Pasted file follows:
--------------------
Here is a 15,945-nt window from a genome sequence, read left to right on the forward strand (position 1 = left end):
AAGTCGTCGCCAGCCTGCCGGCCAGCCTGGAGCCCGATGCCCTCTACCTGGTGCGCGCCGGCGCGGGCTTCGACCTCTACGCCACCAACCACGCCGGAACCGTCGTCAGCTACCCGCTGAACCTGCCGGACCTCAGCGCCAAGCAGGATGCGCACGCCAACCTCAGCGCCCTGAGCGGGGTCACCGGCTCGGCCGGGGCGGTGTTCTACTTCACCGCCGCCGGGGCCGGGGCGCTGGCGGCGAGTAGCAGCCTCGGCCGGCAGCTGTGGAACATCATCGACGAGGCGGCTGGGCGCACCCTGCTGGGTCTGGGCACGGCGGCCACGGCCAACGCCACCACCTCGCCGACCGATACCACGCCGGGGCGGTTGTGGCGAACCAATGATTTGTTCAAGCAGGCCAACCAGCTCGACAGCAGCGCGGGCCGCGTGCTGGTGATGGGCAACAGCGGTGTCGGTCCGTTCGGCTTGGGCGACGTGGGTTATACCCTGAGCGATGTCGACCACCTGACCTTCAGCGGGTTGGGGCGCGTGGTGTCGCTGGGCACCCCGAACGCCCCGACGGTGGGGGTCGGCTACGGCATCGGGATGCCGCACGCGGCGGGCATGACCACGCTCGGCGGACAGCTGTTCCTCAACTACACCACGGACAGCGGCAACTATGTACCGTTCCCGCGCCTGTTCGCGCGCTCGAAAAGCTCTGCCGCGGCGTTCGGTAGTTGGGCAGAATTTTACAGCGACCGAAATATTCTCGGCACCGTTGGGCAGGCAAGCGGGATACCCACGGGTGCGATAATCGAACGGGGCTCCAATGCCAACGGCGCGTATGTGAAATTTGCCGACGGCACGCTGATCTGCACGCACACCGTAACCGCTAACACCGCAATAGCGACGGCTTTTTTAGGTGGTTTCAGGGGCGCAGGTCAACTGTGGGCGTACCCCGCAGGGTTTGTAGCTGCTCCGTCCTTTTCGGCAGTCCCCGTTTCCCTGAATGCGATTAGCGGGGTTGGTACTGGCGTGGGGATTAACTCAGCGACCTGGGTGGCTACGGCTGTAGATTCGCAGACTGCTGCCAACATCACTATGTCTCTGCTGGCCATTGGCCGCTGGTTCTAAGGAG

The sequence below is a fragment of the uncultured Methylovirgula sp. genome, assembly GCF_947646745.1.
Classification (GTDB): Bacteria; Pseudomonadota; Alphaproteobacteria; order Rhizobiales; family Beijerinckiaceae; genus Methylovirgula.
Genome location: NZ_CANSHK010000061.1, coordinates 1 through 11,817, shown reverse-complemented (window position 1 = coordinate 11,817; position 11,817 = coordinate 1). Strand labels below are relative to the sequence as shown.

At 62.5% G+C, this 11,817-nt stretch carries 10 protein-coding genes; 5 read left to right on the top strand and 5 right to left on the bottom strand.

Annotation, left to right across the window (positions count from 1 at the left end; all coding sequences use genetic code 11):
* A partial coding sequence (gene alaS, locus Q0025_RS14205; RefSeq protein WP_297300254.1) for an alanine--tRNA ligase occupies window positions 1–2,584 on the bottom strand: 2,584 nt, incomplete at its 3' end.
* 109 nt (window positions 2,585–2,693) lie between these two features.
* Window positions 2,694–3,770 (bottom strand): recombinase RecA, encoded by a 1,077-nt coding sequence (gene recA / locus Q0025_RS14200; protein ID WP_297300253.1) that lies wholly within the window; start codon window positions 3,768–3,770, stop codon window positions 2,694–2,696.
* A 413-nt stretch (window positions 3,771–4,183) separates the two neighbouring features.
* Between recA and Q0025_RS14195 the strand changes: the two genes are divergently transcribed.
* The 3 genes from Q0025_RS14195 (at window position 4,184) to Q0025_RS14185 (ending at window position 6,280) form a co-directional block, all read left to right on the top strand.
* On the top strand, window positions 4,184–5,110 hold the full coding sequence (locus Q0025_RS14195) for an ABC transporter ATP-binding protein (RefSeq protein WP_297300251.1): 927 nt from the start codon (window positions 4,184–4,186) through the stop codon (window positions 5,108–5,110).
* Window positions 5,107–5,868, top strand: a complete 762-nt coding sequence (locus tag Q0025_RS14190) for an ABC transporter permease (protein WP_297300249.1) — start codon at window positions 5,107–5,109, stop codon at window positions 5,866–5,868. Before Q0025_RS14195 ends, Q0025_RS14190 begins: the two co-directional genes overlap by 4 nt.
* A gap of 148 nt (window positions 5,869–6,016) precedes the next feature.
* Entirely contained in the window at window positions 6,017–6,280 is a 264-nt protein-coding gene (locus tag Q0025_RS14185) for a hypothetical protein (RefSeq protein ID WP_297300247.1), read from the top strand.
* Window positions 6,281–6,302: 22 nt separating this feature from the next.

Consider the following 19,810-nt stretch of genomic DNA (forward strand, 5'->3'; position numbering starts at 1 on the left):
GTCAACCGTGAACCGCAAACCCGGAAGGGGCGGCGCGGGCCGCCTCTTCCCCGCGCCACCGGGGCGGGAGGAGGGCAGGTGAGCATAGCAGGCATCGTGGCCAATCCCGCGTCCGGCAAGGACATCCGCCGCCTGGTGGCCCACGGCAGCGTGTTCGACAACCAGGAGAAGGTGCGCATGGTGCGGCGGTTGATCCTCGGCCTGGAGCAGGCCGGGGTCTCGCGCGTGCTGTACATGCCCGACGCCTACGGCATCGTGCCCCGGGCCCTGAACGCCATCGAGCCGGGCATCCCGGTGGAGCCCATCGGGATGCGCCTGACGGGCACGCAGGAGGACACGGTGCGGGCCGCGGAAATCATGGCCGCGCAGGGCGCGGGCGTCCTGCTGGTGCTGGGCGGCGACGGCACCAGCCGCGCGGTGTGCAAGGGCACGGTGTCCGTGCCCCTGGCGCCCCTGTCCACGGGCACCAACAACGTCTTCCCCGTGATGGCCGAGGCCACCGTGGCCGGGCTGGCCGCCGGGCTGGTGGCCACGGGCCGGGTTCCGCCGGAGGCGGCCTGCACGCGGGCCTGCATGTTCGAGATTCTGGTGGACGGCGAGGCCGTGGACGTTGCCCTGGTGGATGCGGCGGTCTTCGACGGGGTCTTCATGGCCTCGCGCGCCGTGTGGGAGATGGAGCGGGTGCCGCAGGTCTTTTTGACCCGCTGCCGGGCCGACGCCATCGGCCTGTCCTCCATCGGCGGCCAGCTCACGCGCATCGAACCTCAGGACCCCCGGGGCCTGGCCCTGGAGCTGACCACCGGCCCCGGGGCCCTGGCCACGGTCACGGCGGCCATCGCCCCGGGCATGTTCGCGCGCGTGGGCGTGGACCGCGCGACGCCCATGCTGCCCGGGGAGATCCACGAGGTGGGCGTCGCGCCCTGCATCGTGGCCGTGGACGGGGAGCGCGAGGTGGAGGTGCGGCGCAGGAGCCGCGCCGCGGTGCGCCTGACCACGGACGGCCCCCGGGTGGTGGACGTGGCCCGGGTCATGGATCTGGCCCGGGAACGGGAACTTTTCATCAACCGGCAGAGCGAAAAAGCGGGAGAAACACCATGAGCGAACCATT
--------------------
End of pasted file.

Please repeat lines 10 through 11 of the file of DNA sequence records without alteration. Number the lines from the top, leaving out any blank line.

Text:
* Window positions 2,694–3,770 (bottom strand): recombinase RecA, encoded by a 1,077-nt coding sequence (gene recA / locus Q0025_RS14200; protein ID WP_297300253.1) that lies wholly within the window; start codon window positions 3,768–3,770, stop codon window positions 2,694–2,696.
* A 413-nt stretch (window positions 3,771–4,183) separates the two neighbouring features.